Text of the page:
Fern Wynn, the owner of A Wild Light Apothecary is highly sensitive to plant energy, and is putting this power to good use. Focusing on heart-opening as a theme of her work, Fern offers herbal services and remedies using techniques she developed as a young herbalist and during her time at the Blue Otter Herb School in California. With masterful integrity and spirited vigor, A Wild Light Apothecary makes plant medicine and magic accessible to those ready and willing—particularly the underserved and oppressed.

Having grown up in the Pacific Northwest’s lush Skagit Valley, the recently-married clinical and energetic herbalist’s apothecary business is appropriately named due to her Scorpio eyes that sparkle with plant magic. In celebration of May and its blooming energy, Fern offers this interview regarding her day-to-day and practice:

Tell us about your work!

I am a clinical and energetic herbalist. I have a private practice where I see clients for a variety of things ranging from PTSD to hormone regulation—that is the clinical piece. The energetic piece comes in concerning my orientation to medicine. I work to see, understand, and subtly shift people’s energy in order to help my clients. I also teach classes on herbalism, have a product line, make and distribute an herbal subscription service, and organize a low-income herb clinic in Olympia, Washington. I orient from an anti-oppression lens and am very interested in creating and maintaining accessibility to herbalism.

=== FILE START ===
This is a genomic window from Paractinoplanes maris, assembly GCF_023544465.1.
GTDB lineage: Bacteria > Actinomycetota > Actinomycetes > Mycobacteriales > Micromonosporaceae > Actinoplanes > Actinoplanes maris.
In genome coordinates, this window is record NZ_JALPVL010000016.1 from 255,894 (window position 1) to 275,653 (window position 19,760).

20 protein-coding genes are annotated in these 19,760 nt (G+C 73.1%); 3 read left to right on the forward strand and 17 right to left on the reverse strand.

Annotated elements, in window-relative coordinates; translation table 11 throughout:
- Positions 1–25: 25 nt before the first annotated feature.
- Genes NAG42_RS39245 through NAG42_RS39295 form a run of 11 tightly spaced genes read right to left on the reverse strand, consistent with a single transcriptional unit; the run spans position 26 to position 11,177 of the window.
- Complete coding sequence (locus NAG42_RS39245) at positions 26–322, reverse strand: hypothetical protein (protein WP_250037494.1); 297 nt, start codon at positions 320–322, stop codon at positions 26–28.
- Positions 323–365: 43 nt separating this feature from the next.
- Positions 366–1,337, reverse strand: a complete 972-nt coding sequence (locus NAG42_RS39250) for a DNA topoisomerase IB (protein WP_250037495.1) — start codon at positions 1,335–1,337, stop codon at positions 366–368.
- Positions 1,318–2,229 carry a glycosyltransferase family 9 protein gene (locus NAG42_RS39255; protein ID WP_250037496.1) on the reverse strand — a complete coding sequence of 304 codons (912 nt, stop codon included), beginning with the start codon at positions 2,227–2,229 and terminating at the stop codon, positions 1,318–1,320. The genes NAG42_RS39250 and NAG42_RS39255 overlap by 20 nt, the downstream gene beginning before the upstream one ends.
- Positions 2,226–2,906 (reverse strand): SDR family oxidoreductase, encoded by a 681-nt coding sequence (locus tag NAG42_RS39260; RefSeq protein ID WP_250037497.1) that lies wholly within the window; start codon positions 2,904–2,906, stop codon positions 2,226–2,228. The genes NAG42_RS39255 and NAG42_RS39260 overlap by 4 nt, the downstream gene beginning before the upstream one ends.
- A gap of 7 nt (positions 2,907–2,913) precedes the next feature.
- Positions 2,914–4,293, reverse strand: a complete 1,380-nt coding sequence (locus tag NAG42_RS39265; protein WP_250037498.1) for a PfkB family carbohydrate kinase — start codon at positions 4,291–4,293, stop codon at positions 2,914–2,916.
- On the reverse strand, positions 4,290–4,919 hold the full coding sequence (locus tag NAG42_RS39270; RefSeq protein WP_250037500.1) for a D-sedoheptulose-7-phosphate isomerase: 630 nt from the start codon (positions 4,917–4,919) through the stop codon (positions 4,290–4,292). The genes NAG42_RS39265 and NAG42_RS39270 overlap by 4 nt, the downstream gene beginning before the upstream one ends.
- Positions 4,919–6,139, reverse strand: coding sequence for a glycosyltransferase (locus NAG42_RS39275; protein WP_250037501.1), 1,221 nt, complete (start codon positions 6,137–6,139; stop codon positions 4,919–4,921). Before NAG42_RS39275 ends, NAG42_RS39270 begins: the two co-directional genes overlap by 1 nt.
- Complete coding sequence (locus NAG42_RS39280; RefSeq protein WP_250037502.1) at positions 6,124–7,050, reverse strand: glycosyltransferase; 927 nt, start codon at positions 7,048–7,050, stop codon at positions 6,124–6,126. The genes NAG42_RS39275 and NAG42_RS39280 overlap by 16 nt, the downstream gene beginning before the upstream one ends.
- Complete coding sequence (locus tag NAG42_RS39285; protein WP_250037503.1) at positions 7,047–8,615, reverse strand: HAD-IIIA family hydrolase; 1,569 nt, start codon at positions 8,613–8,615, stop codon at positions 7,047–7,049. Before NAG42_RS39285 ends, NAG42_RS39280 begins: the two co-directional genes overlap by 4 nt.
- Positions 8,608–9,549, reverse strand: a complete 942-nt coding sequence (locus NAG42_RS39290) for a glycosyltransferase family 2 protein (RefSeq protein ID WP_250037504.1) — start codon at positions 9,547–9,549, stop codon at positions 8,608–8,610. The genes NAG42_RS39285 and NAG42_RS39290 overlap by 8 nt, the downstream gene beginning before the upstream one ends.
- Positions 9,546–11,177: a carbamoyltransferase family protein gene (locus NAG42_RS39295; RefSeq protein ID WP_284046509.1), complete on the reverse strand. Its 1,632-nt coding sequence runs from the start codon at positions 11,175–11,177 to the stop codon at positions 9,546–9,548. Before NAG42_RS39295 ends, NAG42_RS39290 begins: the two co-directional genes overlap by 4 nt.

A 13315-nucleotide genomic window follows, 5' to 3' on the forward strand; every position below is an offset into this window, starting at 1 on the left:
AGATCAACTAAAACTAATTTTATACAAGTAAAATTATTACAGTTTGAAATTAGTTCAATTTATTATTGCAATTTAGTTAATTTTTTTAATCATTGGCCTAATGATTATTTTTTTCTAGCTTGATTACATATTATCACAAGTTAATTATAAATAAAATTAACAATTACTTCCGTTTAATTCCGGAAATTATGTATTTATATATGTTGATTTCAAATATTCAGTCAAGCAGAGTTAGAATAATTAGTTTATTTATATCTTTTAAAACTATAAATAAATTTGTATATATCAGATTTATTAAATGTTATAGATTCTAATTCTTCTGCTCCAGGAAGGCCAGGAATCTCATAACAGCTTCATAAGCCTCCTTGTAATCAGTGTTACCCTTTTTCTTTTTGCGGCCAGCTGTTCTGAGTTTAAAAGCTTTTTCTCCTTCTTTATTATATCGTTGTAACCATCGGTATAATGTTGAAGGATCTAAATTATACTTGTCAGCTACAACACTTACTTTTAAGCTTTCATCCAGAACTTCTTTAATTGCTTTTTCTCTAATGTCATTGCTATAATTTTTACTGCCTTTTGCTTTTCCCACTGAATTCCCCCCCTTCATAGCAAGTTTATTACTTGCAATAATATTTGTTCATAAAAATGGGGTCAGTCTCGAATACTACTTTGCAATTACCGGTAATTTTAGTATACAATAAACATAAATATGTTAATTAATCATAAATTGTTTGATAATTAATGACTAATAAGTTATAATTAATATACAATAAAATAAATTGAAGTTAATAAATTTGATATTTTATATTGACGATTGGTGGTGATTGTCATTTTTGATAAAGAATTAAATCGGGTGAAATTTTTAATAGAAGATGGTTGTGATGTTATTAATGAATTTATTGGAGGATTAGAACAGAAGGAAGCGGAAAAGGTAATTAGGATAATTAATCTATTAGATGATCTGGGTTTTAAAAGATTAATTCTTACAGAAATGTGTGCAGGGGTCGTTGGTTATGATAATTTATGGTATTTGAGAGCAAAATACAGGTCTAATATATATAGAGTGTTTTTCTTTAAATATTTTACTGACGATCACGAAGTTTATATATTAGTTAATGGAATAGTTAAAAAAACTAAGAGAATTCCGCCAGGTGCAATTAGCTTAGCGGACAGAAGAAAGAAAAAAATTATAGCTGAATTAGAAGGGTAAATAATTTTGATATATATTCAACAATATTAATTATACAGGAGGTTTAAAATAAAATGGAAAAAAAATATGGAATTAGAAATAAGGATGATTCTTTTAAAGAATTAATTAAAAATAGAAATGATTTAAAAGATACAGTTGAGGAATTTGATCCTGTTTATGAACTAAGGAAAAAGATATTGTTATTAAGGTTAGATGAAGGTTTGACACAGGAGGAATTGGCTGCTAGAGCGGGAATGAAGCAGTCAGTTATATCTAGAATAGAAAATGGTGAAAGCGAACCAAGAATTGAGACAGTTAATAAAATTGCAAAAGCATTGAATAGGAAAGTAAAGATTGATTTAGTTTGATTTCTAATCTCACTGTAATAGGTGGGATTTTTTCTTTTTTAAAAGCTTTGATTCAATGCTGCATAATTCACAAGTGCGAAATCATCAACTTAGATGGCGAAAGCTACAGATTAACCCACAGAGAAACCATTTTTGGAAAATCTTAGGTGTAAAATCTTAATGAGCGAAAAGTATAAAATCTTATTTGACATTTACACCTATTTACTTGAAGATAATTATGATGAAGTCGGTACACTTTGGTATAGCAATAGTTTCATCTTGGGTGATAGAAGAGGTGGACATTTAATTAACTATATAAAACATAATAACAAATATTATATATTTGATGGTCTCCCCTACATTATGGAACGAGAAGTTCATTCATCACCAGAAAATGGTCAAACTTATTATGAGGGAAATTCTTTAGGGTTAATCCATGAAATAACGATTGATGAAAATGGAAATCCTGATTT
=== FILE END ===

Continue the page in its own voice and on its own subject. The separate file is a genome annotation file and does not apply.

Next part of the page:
What is it that you most want to change in the world?

My biggest wish for the world is that more people get into their hearts! This I learned from my teachers Karyn Sanders and Sarah Holmes, who run an herb school in Northern California. They say the heart is a safe place, and it doesn’t lie. Getting into our hearts changes the world in ways that we can’t even comprehend.

What does a day at work look like to you?

I work from a home office where I start my day with a period of meditation. My work is about sensitivity to energy, so I try to spend at least 30 minutes sitting quietly, walking with my dog, being still. On any given day I might be teaching, speaking, seeing clients, processing formulas, pressing tinctures, and filling bottles of medicine. My favorite is making flower essences, where I sit with the energy of the plants—sometimes for hours—before I receive their permission to proceed.

Tell us about your event, Plants as People, that took place in Olympia at the end of April.

Plants As People is a class I teach that is an introduction of sorts to the world I live in. We do a plant meditation to help people arrive and slow down, then we get into a conversation about the ways that plants and land are alive! I also talk about ethical engagement with wild plants. I will certainly be offering it again. I put out announcements about my classes on my Instagram, newsletter, and website.

Do you have favorite herbs, and why?

In my field we have a word for plants that we have a special affinity for: ‘allies.’ Some of mine are lavender, devil’s club, rose, and skullcap. The “why” is unexplainable—they’re like people you meet who become your friends and you just fall in love with everything about them!